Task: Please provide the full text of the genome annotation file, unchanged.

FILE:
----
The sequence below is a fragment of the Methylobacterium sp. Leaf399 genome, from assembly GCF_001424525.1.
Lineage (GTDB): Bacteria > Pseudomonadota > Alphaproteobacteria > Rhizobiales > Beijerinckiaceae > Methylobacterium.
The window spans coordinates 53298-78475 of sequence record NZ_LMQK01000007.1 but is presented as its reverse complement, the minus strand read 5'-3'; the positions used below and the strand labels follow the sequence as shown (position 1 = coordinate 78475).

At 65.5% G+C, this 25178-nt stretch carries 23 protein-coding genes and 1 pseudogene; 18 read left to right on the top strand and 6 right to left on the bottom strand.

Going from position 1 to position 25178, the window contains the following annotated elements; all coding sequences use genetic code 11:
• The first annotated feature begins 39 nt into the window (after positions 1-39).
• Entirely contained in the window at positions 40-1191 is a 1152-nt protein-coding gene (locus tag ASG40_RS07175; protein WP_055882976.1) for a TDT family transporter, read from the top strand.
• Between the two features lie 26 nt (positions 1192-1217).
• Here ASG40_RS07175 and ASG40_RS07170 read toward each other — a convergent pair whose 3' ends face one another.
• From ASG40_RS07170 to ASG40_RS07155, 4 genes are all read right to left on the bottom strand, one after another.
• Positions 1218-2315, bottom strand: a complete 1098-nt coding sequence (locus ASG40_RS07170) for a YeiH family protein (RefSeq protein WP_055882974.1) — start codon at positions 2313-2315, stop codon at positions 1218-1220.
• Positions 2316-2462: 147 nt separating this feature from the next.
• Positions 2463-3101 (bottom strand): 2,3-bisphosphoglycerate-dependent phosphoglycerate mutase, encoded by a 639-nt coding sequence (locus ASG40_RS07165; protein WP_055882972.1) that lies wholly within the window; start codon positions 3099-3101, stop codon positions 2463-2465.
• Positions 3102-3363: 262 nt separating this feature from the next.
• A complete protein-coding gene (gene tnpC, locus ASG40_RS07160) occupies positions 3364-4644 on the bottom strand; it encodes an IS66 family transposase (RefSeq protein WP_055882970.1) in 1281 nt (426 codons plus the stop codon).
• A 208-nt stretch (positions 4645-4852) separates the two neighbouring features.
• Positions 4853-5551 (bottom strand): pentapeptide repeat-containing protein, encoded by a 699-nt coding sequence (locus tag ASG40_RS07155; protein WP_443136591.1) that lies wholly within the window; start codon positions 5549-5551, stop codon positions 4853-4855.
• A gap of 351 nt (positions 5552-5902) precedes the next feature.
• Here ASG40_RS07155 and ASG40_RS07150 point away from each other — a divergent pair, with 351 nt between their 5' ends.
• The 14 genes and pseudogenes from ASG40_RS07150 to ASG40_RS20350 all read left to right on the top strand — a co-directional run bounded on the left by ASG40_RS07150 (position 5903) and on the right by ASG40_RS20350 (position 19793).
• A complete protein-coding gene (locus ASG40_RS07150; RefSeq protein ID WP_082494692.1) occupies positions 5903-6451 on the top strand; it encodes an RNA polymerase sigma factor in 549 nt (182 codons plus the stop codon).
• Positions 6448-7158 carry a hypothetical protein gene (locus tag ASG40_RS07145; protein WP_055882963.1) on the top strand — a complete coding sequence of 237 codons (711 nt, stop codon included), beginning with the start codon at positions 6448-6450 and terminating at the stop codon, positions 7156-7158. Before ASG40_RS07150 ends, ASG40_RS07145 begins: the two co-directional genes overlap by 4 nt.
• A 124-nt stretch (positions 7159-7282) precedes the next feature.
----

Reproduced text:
The sequence below is a fragment of the Methylobacterium sp. Leaf399 genome, from assembly GCF_001424525.1.
Lineage (GTDB): Bacteria > Pseudomonadota > Alphaproteobacteria > Rhizobiales > Beijerinckiaceae > Methylobacterium.
The window spans coordinates 53298-78475 of sequence record NZ_LMQK01000007.1 but is presented as its reverse complement, the minus strand read 5'-3'; the positions used below and the strand labels follow the sequence as shown (position 1 = coordinate 78475).

At 65.5% G+C, this 25178-nt stretch carries 23 protein-coding genes and 1 pseudogene; 18 read left to right on the top strand and 6 right to left on the bottom strand.

Going from position 1 to position 25178, the window contains the following annotated elements; all coding sequences use genetic code 11:
• The first annotated feature begins 39 nt into the window (after positions 1-39).
• Entirely contained in the window at positions 40-1191 is a 1152-nt protein-coding gene (locus tag ASG40_RS07175; protein WP_055882976.1) for a TDT family transporter, read from the top strand.
• Between the two features lie 26 nt (positions 1192-1217).
• Here ASG40_RS07175 and ASG40_RS07170 read toward each other — a convergent pair whose 3' ends face one another.
• From ASG40_RS07170 to ASG40_RS07155, 4 genes are all read right to left on the bottom strand, one after another.
• Positions 1218-2315, bottom strand: a complete 1098-nt coding sequence (locus ASG40_RS07170) for a YeiH family protein (RefSeq protein WP_055882974.1) — start codon at positions 2313-2315, stop codon at positions 1218-1220.
• Positions 2316-2462: 147 nt separating this feature from the next.
• Positions 2463-3101 (bottom strand): 2,3-bisphosphoglycerate-dependent phosphoglycerate mutase, encoded by a 639-nt coding sequence (locus ASG40_RS07165; protein WP_055882972.1) that lies wholly within the window; start codon positions 3099-3101, stop codon positions 2463-2465.
• Positions 3102-3363: 262 nt separating this feature from the next.
• A complete protein-coding gene (gene tnpC, locus ASG40_RS07160) occupies positions 3364-4644 on the bottom strand; it encodes an IS66 family transposase (RefSeq protein WP_055882970.1) in 1281 nt (426 codons plus the stop codon).
• A 208-nt stretch (positions 4645-4852) separates the two neighbouring features.
• Positions 4853-5551 (bottom strand): pentapeptide repeat-containing protein, encoded by a 699-nt coding sequence (locus tag ASG40_RS07155; protein WP_443136591.1) that lies wholly within the window; start codon positions 5549-5551, stop codon positions 4853-4855.
• A gap of 351 nt (positions 5552-5902) precedes the next feature.
• Here ASG40_RS07155 and ASG40_RS07150 point away from each other — a divergent pair, with 351 nt between their 5' ends.
• The 14 genes and pseudogenes from ASG40_RS07150 to ASG40_RS20350 all read left to right on the top strand — a co-directional run bounded on the left by ASG40_RS07150 (position 5903) and on the right by ASG40_RS20350 (position 19793).
• A complete protein-coding gene (locus ASG40_RS07150; RefSeq protein ID WP_082494692.1) occupies positions 5903-6451 on the top strand; it encodes an RNA polymerase sigma factor in 549 nt (182 codons plus the stop codon).
• Positions 6448-7158 carry a hypothetical protein gene (locus tag ASG40_RS07145; protein WP_055882963.1) on the top strand — a complete coding sequence of 237 codons (711 nt, stop codon included), beginning with the start codon at positions 6448-6450 and terminating at the stop codon, positions 7156-7158. Before ASG40_RS07150 ends, ASG40_RS07145 begins: the two co-directional genes overlap by 4 nt.
• A 124-nt stretch (positions 7159-7282) precedes the next feature.